“It was ‘bring out the smoke and mirrors’” he said.

The center of the prosecution’s case at the last trial was this grand jury testimony along with similar statements Sexton made to special agent Marx.

After the last trial resulted in a hung jury, juror Marvin Padilla said that it was Sexton’s grand jury testimony that got him and some of his fellow jurors to vote for acquittal.

“I just did not find it credible,” said Padilla. “I think these are conclusions he reached in hindsight a year later,” not when the actions were actually occurring. “Nearly all of Sexton’s narrative at the grand jury seemed like 20-20 hindsight.”


CRIMINAL CONDUCT & A TOXIC CULTURE

After the verdict came in last Tuesday, U.S. Attorney Andre Birotte held a short press conference on the court’s steps in which he talked about a “criminal conduct and a toxic culture” at the Los Angeles Sheriff’s Department.

“While an overwhelming majority of law enforcement officials serve with honor and dignity,” said Birotte, these defendants tarnished the badge by acting as if they were above the law.”

Monday at around 3 pm, James Sexton and his attorneys will meet with government’s prosecution team before Judge Percy Anderson to discuss whether or not the government will indeed refile charges on the deputy in the hope of convincing a jury that, Sexton, like the other six, acted as if he was “above the law.”

If so, a new trial could take place as quickly as this September.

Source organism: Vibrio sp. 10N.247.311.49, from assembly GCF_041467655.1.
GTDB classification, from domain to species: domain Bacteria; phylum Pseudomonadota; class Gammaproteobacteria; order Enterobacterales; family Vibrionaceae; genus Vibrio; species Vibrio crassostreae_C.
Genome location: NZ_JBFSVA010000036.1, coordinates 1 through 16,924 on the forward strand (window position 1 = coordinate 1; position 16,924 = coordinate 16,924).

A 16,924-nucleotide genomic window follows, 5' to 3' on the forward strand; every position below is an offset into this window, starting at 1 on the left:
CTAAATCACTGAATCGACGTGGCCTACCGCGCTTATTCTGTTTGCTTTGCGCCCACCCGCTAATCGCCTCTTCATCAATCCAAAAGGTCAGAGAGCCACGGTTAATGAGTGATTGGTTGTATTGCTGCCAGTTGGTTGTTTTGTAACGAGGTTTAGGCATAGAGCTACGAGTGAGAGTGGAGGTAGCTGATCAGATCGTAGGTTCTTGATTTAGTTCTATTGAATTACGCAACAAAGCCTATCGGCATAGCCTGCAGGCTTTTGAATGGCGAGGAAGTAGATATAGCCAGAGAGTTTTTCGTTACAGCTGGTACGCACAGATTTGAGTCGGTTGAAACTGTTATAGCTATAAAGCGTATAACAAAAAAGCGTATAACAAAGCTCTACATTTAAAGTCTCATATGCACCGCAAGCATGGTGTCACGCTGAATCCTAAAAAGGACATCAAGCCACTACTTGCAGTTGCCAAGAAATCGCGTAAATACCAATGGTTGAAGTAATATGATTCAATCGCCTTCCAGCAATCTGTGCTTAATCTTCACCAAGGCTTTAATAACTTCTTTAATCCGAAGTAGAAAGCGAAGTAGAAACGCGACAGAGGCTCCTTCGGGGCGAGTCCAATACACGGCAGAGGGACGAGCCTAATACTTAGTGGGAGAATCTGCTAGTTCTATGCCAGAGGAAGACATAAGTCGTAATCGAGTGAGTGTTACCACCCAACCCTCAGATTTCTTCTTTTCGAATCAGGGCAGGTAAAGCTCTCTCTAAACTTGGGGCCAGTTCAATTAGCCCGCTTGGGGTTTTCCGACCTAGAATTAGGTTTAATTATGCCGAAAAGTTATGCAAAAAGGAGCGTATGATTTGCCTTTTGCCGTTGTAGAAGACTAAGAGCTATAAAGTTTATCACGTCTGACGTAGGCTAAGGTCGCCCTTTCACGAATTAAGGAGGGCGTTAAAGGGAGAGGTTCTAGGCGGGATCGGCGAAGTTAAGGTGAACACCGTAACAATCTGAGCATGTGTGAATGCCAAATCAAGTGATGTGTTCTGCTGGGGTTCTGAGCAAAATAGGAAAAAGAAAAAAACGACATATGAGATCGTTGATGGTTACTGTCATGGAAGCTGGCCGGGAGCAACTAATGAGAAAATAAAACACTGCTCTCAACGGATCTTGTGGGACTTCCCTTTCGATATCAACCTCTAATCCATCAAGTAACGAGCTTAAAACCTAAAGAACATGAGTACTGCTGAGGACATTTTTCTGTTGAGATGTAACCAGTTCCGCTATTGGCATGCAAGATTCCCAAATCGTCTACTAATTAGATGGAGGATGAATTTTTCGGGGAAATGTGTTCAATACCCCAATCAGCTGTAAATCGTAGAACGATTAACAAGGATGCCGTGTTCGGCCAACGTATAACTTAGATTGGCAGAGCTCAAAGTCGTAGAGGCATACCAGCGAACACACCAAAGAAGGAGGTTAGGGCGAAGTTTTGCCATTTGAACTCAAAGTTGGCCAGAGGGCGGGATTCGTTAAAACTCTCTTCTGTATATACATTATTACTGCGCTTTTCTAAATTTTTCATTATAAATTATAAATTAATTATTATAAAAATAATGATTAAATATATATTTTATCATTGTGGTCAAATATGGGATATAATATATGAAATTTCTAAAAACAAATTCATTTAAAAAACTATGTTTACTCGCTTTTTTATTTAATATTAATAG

LOOKING DOWN & LOOKING UP

Meanwhile, Miriam Aroni Krinsky, a former Assistant United States Attorney and the executive director for the Citizens’ Commission on Jail Violence, explained why the government has likely decided to have another go at Sexton, and what to expect at a second trial.

“It is not surprising that the government would elect to retry Deputy Sexton given the decisive conviction of the other six defendants on all counts,” said Krinsky.

“The government may well believe that equities support a retrial and that a new jury should have the opportunity to determine whether Mr. Sexton should also be held accountable for his alleged participation in this conspiracy.”

Krinsky noted, however, that any retrial of Sexton will be “challenging” in the light of what she described as the deputy’s “limited role in the conspiracy and his immediate and prolonged cooperation with the government.” It was these factors, she said, “that undoubtedly resulted in jury nullification that accounted for the first jury’s inability to reach a verdict.”

The next time around, Krinsky said, “we can expect the government to present more robust evidence at any retrial (just as they did at the trial of the other six defendants) regarding the backdrop of excessive force in the jails and the systemic failures at LASD” that “…didn’t simply justify, but in fact compelled, the FBI to engage in an undercover operation that involved the unorthodox smuggling of a cellphone to an inmate.”